The city has a big, four-wheeled problem. Every weekday more than 10,300 delivery vehicles make their way into central Melbourne.
As featured in The Age written by Aisha Dow
While they carry all the essential items needed to keep the city buzzing, they also gobble up valuable road space - circling around the same streets looking for a park and stuffing their large behinds in Melbourne's otherwise postcard ready laneways.
Delivery vehicles make up almost 20 per cent of cars and trucks venturing into the central city. "It's just huge congestion," Melbourne lord mayor Robert Doyle said.
The issue of freight in the city is one that urgently needs much smarter solutions, as growing numbers of people demand more room to move and major new transport disruptions, such as the Melbourne Metro Rail Project, loom on the horizon.
So what are the answers?
The lord mayor said the council would increasingly discourage large vehicles from entering the city, "especially when they are unplanned and all over the place".
This could involve larger distribution centres on the outskirts of the city, where the freight is broken up and then taken to its destination using smaller vehicles such as "cargo bikes".
The motorised or pedal-driven vehicles are already being used by some food delivery companies and there is a small but burgeoning industry in bicycle cargo delivery, where parcels and products make the final leg of their journey on two wheels.
Blane Muntz owns Cargone Couriers, a bicycling courier service that operates four cargo bikes from near the Queen Victoria Market. Its regular customers include Butterbing Cookie Sandwiches – for whom they make 10 to 30 deliveries three days a week, to cafes across the city.
Mr Muntz said the uptake of cargo bikes had been slow. "Unfortunately Australia's transport industry is 10 years behind what's happening in European countries," he said. "That said I'm confident (cargo bikes) will happen because the congestion is only getting worse."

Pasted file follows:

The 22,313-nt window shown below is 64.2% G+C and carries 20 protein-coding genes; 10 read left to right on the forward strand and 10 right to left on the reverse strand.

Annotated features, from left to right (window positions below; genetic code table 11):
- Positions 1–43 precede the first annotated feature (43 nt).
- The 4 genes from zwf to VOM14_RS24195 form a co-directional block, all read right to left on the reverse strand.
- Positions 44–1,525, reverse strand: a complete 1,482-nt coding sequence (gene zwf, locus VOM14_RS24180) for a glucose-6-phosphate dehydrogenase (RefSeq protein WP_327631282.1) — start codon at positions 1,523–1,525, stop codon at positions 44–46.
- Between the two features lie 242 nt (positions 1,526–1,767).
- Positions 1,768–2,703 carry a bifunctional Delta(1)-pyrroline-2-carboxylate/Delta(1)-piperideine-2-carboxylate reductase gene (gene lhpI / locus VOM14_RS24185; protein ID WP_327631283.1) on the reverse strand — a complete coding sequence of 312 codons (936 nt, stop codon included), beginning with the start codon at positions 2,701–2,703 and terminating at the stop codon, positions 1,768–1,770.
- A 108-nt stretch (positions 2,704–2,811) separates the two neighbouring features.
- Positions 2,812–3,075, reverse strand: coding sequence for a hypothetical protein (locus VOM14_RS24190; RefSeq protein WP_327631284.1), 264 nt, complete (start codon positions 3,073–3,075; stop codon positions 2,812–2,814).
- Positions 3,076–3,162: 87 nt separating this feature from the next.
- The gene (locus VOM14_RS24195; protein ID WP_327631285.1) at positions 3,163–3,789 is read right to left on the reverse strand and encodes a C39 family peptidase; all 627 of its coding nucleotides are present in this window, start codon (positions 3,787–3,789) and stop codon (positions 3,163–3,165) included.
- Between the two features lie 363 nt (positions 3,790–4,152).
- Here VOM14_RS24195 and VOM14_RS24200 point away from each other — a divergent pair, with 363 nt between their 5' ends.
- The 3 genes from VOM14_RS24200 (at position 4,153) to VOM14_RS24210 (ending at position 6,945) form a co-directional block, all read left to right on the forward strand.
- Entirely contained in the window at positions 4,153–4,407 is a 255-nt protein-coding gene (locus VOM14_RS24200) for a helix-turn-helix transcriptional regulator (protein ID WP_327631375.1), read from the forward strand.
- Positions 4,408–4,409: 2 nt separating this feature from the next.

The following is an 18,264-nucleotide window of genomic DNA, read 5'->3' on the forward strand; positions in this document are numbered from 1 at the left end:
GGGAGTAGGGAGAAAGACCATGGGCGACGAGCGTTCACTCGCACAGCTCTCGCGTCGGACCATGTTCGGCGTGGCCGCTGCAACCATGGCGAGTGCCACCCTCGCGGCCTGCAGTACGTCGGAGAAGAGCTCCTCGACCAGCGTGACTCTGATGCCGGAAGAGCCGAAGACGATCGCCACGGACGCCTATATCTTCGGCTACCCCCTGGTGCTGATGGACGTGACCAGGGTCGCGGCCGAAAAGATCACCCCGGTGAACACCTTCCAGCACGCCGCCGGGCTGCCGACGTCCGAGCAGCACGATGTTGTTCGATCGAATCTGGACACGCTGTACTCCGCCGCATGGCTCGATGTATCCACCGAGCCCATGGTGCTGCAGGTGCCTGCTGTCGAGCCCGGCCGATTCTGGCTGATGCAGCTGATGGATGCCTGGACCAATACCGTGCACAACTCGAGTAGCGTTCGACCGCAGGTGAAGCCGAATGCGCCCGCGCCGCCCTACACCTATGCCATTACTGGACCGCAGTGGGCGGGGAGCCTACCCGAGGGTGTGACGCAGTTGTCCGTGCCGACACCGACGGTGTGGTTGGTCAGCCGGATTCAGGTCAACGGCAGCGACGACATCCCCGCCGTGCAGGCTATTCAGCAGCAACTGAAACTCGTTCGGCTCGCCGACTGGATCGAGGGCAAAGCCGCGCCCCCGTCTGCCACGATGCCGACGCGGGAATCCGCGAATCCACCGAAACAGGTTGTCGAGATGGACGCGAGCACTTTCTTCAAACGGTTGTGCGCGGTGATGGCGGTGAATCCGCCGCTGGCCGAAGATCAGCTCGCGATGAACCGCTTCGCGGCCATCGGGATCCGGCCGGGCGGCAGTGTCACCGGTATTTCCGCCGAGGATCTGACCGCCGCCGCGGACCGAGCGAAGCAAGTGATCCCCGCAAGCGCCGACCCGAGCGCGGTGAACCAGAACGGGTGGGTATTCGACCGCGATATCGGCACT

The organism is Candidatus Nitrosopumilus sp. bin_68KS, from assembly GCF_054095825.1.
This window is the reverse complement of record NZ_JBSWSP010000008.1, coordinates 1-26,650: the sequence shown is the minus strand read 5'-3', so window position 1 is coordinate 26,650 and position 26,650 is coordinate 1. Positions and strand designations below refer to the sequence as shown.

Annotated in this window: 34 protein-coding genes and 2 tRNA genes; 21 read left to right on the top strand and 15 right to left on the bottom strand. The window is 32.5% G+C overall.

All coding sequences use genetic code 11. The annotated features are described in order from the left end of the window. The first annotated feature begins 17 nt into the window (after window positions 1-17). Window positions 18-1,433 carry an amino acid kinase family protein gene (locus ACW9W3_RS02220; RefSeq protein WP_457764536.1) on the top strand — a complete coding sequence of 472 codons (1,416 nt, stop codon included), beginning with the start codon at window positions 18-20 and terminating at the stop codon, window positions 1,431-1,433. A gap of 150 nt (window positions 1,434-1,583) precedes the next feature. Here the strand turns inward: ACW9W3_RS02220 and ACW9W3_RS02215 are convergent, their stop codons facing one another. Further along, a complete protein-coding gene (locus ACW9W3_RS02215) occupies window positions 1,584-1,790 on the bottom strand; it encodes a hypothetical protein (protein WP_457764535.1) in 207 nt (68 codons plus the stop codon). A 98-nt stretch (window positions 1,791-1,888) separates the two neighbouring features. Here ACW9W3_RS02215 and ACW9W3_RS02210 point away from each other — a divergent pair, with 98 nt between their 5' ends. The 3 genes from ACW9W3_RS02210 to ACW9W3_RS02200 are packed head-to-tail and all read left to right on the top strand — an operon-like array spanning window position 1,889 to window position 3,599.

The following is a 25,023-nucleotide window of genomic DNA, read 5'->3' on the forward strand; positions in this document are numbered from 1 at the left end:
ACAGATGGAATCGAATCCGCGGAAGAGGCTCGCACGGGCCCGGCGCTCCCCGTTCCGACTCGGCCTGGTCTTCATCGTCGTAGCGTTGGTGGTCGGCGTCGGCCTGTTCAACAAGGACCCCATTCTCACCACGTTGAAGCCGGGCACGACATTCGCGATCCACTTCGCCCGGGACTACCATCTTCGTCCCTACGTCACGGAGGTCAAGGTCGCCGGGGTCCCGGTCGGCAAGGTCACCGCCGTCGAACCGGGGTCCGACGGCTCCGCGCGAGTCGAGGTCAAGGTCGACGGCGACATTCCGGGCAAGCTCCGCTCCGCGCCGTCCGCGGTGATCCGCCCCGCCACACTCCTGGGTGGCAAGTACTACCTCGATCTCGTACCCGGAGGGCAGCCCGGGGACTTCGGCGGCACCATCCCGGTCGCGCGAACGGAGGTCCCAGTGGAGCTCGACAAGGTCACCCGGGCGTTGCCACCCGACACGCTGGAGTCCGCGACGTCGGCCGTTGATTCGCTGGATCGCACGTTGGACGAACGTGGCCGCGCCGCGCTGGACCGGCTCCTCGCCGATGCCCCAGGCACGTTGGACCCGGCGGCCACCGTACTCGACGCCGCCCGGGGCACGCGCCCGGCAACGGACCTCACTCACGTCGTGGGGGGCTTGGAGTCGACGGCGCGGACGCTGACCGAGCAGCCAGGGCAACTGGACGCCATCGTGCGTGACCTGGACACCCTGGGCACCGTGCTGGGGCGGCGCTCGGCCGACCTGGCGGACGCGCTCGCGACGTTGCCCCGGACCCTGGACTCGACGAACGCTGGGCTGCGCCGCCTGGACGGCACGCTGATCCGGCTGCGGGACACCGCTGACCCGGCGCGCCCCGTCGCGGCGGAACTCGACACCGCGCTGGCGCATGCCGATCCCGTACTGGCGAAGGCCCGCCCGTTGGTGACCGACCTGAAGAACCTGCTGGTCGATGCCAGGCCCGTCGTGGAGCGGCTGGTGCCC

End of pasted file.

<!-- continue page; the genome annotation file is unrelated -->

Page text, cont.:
Another tactic currently being investigated by the City of Melbourne, Victorian government and VicRoads is scheduling "out of hours" deliveries – for example, organising deliveries at midnight or 2am, instead of during the morning commuter rush.
However this initiative has not necessarily worked in other places, due to the extra cost of having staff on premises to greet the deliveries.
Cr Doyle envisaged that in the future, underground car parks could be repurposed into central distribution centres.
"A large vehicle may arrive in a non-residential area late at night or in the very early morning. And then the load is broken down in the early hours of the morning and delivered before trade starts," he said.
"The disruption to the city is absolutely minimal. The roads are empty, the footpaths are empty and that's when deliveries are made."
Meanwhile, council's transport chair Cathy Oke said drones and robots had also come up in discussions about future freight solutions in Melbourne, as had public transport.
"Swanston Street is one of the biggest [tram] interchanges of the world and why wouldn't you consider maybe having freight on the back of the tram. Some of the tram routes are quite long," she said.